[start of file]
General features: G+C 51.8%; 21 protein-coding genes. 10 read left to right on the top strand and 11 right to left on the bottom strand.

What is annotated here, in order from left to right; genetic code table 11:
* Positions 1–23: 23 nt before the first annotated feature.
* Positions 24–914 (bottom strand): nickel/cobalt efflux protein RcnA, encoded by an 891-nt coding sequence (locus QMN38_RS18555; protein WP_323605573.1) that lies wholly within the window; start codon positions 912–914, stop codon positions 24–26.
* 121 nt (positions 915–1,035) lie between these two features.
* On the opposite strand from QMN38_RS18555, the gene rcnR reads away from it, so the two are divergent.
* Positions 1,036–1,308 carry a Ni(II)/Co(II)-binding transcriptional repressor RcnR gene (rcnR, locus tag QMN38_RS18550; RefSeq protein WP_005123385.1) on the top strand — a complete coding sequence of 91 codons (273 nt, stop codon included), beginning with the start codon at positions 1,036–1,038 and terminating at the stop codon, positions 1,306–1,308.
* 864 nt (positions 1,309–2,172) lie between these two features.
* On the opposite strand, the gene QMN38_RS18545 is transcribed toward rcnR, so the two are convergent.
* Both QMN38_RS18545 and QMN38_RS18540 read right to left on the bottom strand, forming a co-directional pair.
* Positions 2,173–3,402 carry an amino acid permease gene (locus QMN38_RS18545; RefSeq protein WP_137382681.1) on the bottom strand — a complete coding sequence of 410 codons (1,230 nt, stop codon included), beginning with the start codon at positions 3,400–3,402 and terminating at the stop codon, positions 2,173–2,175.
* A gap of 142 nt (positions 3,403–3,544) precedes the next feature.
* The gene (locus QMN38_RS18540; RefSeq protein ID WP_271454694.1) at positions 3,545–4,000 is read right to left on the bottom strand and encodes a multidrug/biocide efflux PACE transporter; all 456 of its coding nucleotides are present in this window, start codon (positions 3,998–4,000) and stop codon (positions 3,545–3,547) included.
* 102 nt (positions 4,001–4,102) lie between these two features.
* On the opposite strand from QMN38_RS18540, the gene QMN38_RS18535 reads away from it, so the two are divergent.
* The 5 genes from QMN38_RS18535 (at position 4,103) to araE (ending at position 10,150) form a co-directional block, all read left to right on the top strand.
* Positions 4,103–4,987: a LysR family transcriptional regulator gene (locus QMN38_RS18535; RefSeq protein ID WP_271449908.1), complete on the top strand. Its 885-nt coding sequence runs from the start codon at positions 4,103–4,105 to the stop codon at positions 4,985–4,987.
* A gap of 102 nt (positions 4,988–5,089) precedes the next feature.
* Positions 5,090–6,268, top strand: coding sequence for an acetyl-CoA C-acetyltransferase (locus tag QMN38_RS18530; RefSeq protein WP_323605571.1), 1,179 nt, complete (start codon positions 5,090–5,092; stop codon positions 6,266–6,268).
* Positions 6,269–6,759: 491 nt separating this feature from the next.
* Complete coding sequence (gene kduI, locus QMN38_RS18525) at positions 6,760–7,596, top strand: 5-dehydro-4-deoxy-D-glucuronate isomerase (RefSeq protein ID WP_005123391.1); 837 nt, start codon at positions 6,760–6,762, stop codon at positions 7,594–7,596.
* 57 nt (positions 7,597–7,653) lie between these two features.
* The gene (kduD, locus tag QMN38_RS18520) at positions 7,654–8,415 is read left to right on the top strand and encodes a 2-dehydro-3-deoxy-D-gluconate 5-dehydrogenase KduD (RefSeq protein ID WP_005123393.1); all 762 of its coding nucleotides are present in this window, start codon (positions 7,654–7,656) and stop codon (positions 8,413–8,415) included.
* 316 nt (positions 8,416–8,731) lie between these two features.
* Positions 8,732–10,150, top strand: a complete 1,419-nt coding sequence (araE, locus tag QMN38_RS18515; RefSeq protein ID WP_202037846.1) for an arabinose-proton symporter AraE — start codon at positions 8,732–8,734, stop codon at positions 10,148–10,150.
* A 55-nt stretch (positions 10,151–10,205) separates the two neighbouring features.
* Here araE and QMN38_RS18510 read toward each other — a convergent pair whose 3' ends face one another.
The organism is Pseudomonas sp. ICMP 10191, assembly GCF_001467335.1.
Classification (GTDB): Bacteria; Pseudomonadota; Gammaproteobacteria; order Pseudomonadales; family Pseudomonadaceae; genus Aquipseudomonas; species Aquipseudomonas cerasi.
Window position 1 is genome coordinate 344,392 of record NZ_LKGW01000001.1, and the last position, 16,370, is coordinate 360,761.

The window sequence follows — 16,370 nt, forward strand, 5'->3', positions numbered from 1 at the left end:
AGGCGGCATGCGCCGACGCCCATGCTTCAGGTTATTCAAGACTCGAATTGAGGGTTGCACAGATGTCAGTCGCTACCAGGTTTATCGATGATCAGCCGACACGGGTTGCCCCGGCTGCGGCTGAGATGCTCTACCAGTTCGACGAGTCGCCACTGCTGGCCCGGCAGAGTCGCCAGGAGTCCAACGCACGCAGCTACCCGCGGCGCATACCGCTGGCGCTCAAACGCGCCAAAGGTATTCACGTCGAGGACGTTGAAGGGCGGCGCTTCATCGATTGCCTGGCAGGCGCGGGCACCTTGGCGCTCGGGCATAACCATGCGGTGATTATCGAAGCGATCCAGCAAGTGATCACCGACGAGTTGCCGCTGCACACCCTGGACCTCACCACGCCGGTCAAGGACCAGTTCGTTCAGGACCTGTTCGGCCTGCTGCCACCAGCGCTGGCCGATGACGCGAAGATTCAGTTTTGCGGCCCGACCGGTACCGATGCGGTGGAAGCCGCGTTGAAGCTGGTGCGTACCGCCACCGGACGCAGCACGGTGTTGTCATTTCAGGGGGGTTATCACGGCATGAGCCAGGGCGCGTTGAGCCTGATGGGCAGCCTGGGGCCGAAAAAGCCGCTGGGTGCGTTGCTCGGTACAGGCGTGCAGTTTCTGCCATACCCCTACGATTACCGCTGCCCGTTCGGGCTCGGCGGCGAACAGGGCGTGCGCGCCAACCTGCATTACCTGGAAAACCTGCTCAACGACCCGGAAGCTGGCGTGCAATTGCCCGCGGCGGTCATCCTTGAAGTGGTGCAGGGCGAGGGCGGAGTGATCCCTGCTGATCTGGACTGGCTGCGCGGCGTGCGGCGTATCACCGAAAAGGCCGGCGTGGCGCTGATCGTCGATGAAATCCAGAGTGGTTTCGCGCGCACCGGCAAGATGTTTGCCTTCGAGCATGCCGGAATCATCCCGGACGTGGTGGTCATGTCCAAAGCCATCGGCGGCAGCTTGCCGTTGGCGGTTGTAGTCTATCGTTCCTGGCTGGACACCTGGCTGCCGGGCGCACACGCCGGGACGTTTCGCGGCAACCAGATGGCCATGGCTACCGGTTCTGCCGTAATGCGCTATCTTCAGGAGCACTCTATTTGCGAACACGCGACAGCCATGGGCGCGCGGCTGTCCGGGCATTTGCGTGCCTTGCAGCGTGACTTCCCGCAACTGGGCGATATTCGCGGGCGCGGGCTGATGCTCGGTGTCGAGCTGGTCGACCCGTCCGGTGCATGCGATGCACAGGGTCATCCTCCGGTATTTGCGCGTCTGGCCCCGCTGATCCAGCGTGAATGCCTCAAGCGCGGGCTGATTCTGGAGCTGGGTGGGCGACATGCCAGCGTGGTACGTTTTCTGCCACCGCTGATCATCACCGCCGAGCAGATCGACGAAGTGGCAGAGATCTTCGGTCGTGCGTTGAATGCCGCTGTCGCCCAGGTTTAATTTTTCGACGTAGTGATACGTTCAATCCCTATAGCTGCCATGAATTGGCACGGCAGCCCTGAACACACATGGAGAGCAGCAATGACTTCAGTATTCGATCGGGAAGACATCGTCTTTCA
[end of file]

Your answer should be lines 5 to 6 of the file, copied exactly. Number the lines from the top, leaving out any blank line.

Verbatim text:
* 121 nt (positions 915–1,035) lie between these two features.
* On the opposite strand from QMN38_RS18555, the gene rcnR reads away from it, so the two are divergent.